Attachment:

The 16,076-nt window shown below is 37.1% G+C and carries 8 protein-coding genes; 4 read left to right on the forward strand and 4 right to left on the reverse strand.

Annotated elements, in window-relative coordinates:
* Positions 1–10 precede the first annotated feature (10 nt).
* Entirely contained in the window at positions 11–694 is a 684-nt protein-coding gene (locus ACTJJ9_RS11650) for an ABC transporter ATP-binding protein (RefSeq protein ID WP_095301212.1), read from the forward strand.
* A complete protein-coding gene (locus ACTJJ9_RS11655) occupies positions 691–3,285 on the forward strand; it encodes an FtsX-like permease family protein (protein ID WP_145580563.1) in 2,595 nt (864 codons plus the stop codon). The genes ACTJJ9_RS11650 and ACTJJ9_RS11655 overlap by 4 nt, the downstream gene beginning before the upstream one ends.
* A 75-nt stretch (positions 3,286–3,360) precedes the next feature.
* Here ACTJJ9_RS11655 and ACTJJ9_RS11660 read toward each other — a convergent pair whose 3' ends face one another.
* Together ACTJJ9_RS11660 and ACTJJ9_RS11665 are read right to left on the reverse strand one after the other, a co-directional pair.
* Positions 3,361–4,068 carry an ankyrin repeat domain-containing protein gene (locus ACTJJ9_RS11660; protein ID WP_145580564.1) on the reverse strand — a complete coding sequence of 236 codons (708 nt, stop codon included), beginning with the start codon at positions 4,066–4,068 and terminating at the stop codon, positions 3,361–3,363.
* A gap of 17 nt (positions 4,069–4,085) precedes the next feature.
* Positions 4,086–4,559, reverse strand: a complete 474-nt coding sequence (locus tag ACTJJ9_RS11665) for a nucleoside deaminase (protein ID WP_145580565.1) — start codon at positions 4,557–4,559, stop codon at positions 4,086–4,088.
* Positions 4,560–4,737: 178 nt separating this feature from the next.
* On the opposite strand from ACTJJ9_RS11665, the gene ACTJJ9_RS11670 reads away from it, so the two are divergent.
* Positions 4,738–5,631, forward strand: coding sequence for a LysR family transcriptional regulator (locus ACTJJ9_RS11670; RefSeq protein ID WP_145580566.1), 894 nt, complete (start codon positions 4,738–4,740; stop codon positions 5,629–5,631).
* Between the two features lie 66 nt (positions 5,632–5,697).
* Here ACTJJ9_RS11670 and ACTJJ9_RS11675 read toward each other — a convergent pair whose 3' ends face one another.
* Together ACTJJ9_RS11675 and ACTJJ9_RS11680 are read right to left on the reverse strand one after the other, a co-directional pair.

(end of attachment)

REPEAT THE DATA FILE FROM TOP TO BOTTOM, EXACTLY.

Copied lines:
The 16,076-nt window shown below is 37.1% G+C and carries 8 protein-coding genes; 4 read left to right on the forward strand and 4 right to left on the reverse strand.

Annotated elements, in window-relative coordinates:
* Positions 1–10 precede the first annotated feature (10 nt).
* Entirely contained in the window at positions 11–694 is a 684-nt protein-coding gene (locus ACTJJ9_RS11650) for an ABC transporter ATP-binding protein (RefSeq protein ID WP_095301212.1), read from the forward strand.
* A complete protein-coding gene (locus ACTJJ9_RS11655) occupies positions 691–3,285 on the forward strand; it encodes an FtsX-like permease family protein (protein ID WP_145580563.1) in 2,595 nt (864 codons plus the stop codon). The genes ACTJJ9_RS11650 and ACTJJ9_RS11655 overlap by 4 nt, the downstream gene beginning before the upstream one ends.
* A 75-nt stretch (positions 3,286–3,360) precedes the next feature.
* Here ACTJJ9_RS11655 and ACTJJ9_RS11660 read toward each other — a convergent pair whose 3' ends face one another.
* Together ACTJJ9_RS11660 and ACTJJ9_RS11665 are read right to left on the reverse strand one after the other, a co-directional pair.
* Positions 3,361–4,068 carry an ankyrin repeat domain-containing protein gene (locus ACTJJ9_RS11660; protein ID WP_145580564.1) on the reverse strand — a complete coding sequence of 236 codons (708 nt, stop codon included), beginning with the start codon at positions 4,066–4,068 and terminating at the stop codon, positions 3,361–3,363.
* A gap of 17 nt (positions 4,069–4,085) precedes the next feature.
* Positions 4,086–4,559, reverse strand: a complete 474-nt coding sequence (locus tag ACTJJ9_RS11665) for a nucleoside deaminase (protein ID WP_145580565.1) — start codon at positions 4,557–4,559, stop codon at positions 4,086–4,088.
* Positions 4,560–4,737: 178 nt separating this feature from the next.
* On the opposite strand from ACTJJ9_RS11665, the gene ACTJJ9_RS11670 reads away from it, so the two are divergent.
* Positions 4,738–5,631, forward strand: coding sequence for a LysR family transcriptional regulator (locus ACTJJ9_RS11670; RefSeq protein ID WP_145580566.1), 894 nt, complete (start codon positions 4,738–4,740; stop codon positions 5,629–5,631).
* Between the two features lie 66 nt (positions 5,632–5,697).
* Here ACTJJ9_RS11670 and ACTJJ9_RS11675 read toward each other — a convergent pair whose 3' ends face one another.
* Together ACTJJ9_RS11675 and ACTJJ9_RS11680 are read right to left on the reverse strand one after the other, a co-directional pair.